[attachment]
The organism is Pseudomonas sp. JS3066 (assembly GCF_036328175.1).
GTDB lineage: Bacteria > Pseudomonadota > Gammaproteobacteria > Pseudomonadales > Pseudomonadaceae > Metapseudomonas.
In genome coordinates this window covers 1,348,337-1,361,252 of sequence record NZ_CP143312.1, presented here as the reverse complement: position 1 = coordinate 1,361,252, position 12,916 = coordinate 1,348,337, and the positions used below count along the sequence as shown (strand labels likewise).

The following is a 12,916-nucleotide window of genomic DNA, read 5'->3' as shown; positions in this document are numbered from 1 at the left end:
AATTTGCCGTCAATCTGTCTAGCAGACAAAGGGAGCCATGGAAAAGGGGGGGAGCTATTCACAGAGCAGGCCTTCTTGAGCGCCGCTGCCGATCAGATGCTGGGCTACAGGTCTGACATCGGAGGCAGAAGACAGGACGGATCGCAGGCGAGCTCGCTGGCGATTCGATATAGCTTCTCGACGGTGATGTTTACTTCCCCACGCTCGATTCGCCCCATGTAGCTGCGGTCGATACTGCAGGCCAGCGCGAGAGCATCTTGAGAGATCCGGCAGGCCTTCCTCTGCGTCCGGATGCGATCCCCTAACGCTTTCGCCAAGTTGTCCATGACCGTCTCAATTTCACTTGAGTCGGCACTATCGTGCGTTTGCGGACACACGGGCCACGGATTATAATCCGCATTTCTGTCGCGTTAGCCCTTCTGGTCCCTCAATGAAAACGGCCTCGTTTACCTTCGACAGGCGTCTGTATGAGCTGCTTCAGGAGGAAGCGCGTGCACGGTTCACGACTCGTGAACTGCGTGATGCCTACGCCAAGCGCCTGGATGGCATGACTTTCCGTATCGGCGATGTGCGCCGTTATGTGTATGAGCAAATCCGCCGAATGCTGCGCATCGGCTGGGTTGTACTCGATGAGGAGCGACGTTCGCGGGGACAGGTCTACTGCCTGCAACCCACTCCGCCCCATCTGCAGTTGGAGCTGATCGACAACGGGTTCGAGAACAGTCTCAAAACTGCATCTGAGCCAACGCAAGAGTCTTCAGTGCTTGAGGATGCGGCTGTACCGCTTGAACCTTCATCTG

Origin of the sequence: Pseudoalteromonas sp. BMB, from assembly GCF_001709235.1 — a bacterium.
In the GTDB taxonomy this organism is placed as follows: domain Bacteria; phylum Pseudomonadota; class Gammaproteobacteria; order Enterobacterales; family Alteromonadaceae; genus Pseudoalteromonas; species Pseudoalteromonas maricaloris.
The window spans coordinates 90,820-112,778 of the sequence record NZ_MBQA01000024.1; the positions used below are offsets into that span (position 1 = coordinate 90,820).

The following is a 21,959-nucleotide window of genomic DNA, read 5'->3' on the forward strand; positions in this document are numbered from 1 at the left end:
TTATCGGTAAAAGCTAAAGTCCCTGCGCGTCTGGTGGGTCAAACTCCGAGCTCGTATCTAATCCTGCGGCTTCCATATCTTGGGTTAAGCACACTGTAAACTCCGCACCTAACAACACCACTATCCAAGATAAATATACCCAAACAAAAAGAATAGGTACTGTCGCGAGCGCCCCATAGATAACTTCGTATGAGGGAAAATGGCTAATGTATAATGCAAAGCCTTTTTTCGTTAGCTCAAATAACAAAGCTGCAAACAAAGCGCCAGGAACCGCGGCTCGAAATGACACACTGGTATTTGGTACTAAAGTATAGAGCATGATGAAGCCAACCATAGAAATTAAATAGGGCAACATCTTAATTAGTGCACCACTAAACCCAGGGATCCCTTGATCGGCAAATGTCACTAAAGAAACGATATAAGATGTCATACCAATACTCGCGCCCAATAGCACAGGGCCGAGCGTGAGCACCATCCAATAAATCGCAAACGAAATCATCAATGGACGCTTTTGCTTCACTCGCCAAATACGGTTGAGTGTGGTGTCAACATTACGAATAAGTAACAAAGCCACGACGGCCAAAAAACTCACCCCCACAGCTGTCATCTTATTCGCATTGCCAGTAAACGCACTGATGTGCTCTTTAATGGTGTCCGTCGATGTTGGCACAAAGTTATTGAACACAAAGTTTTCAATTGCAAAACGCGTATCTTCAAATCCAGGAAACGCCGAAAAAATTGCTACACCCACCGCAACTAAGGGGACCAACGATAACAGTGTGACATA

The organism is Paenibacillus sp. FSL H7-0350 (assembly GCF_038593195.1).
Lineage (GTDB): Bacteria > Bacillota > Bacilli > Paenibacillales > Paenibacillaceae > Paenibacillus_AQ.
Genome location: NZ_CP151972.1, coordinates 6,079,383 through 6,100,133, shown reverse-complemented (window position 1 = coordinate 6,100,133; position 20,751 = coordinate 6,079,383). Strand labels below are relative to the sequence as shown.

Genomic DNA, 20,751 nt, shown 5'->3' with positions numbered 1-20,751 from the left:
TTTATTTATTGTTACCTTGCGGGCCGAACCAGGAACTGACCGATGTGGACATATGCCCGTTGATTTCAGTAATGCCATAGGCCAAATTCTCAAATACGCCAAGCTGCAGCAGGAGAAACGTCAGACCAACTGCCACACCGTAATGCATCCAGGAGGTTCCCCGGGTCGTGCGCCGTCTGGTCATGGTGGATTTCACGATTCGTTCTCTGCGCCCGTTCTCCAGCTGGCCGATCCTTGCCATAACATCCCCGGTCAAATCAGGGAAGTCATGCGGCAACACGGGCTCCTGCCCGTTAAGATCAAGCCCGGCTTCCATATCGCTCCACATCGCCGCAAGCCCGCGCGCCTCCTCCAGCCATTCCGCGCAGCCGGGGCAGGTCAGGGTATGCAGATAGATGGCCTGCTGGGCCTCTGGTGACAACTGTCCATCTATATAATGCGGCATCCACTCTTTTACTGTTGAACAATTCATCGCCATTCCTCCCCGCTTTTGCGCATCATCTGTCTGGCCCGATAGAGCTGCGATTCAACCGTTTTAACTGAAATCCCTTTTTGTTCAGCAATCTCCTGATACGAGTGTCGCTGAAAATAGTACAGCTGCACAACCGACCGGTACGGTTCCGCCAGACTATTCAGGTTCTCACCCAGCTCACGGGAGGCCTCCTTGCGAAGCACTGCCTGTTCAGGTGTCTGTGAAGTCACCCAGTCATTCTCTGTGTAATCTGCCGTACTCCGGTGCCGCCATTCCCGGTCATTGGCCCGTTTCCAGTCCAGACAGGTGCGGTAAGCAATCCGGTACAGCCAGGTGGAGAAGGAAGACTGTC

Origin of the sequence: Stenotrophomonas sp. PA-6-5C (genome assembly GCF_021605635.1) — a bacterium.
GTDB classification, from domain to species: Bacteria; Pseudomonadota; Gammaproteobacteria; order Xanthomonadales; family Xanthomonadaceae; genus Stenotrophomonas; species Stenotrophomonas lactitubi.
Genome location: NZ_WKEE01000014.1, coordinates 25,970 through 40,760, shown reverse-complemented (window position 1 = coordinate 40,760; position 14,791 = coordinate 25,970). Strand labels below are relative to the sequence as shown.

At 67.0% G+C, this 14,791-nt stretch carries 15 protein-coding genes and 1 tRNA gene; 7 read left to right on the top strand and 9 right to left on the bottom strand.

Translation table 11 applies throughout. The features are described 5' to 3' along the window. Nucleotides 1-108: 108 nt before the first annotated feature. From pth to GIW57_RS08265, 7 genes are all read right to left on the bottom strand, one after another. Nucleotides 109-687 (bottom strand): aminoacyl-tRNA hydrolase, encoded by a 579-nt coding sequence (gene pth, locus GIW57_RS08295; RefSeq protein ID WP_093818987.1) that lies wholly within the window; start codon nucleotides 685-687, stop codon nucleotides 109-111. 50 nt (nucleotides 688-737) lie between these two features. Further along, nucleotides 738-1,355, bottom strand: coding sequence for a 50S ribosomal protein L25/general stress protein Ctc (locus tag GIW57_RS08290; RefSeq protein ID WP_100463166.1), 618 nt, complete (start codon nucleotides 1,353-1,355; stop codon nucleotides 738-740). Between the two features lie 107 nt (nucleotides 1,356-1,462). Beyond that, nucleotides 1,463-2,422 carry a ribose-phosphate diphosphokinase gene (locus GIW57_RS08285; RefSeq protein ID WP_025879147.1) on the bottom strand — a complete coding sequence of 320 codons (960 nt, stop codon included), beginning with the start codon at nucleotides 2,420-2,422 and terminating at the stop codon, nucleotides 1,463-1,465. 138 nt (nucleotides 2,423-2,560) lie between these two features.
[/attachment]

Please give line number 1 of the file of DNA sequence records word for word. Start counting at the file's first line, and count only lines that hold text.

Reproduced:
The organism is Pseudomonas sp. JS3066 (assembly GCF_036328175.1).